The Hit List
We might say with only slight exaggeration that the United States exists in its current state of economic and military well-being due to a peripheral constellation of sites found all over the world. These far-flung locations—such as rare-earth mines, telecommunications hubs and vaccine suppliers—are like geopolitical buttresses, as important for the internal operations of the United States as its own homeland security.
However, this overseas network is neither seamless nor even necessarily identifiable as such. Rather, it is aggressively and deliberately discontiguous, and rarely acknowledged in any detail. In a sense, it is a stealth geography, unaware of its own importance and too scattered ever to be interrupted at once.
That is what made the controversial release by WikiLeaks, in December 2010, of a long list of key infrastructural sites deemed vital to the national security of the United States so interesting. The geographic constellation upon which the United States depends was suddenly laid bare, given names and locations, and exposed for all to see.
Specific locations range from the Straits of Malacca to a "battery-grade" manganese mine in Gabon, Africa, and from the Southern Cross undersea cable landing in Suva, Fiji, to a Danish manufacturer of smallpox vaccine. The list also singles out the Nadym Gas Pipeline Junction in Russia as "the most critical gas facility in the world".
The list was first assembled as a way to extend the so-called National Infrastructure Protection Plan (NIPP)—which focuses on domestic locations—with what the State Department calls its Critical Foreign Dependencies Initiative (CFDI). The CFDI, still in a nascent stage—i.e. it consists, for now, in making lists—could potentially grow to include direct funding for overseas protection of these sites, effectively absorbing them into the oblique landscape of the United States.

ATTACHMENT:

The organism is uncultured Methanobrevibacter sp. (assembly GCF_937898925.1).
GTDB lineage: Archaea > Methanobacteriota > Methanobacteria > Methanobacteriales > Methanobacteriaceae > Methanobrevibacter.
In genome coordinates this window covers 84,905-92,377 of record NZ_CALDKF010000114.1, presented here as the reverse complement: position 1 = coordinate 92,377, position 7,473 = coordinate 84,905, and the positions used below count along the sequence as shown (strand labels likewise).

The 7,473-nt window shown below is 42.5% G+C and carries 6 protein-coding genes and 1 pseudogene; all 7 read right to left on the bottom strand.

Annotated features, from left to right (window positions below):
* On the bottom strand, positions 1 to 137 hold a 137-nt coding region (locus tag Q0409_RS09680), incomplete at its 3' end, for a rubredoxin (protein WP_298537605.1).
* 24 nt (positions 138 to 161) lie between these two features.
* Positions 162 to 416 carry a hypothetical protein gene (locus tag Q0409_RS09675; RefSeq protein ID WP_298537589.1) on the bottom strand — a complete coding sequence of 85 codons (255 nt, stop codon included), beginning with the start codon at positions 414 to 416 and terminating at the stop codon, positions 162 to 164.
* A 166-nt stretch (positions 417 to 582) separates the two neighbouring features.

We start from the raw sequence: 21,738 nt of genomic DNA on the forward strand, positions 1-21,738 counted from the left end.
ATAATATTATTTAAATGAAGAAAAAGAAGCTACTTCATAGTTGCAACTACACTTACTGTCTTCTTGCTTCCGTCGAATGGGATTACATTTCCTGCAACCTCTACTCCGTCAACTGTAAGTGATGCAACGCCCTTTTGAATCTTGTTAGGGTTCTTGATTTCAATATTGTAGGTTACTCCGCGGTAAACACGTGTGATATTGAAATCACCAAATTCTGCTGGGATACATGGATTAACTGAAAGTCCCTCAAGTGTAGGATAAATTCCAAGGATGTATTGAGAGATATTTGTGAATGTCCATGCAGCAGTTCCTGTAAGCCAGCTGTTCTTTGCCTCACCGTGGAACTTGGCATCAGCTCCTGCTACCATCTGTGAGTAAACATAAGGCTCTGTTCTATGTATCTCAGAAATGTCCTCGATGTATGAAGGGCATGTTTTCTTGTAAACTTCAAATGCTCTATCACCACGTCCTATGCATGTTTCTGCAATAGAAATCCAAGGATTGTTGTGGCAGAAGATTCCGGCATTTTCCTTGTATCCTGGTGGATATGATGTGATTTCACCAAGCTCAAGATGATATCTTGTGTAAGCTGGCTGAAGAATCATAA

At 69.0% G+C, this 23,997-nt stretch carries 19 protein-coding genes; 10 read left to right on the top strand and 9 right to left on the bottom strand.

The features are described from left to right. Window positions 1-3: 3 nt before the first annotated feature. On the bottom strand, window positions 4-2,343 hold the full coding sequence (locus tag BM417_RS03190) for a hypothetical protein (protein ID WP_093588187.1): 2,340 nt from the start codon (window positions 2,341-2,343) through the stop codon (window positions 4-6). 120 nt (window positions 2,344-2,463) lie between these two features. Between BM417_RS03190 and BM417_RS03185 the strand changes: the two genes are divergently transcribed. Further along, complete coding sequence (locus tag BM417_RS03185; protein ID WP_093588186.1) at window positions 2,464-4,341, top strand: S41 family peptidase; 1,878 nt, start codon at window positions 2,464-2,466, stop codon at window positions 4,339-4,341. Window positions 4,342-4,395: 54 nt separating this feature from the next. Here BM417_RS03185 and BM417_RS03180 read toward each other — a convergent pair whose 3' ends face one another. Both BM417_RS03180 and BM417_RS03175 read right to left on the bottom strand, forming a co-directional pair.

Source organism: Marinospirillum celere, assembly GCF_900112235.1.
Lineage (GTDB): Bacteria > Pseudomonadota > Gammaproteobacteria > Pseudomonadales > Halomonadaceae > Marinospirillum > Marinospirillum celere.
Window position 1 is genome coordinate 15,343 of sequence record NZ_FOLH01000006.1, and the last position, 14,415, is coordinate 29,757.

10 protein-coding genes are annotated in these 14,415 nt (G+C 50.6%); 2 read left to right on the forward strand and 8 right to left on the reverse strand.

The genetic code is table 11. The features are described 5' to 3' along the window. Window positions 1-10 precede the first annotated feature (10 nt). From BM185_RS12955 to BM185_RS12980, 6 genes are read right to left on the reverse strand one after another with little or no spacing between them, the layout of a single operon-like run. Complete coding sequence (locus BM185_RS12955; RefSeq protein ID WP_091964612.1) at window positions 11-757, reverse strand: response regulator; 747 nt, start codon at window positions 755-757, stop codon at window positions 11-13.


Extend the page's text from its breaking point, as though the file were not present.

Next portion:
Of course, the fear that someone might actually use this as a check list of vulnerable targets, either for military elimination or terrorist sabotage, seemed to dominate news coverage at the time of the cable's release. While it is obvious that the cable could be taken advantage of for nefarious purposes—and that even articles such as this one only increase the likelihood of this someday occurring— it should also be clear that its release offers the public an overdue opportunity to discuss the spatial vulnerabilities of US power and the geometry of globalisation.
In identifying these outlying chinks in its armour, the United States has inadvertently made clear a spatial realisation that the concept of the nation-state has changed so rapidly that nations themselves are having trouble keeping track of their own appendages.
Seen this way, it matters less what specific sites appear in the WikiLeaks cable, and simply that these sites can be listed at all. A globally operating, planetary sovereign requires a new kind of geography: discontinuous, contingent and non-traditionally vulnerable, hidden from public view until rare leaks such as these.
Geoff Manaugh, blogger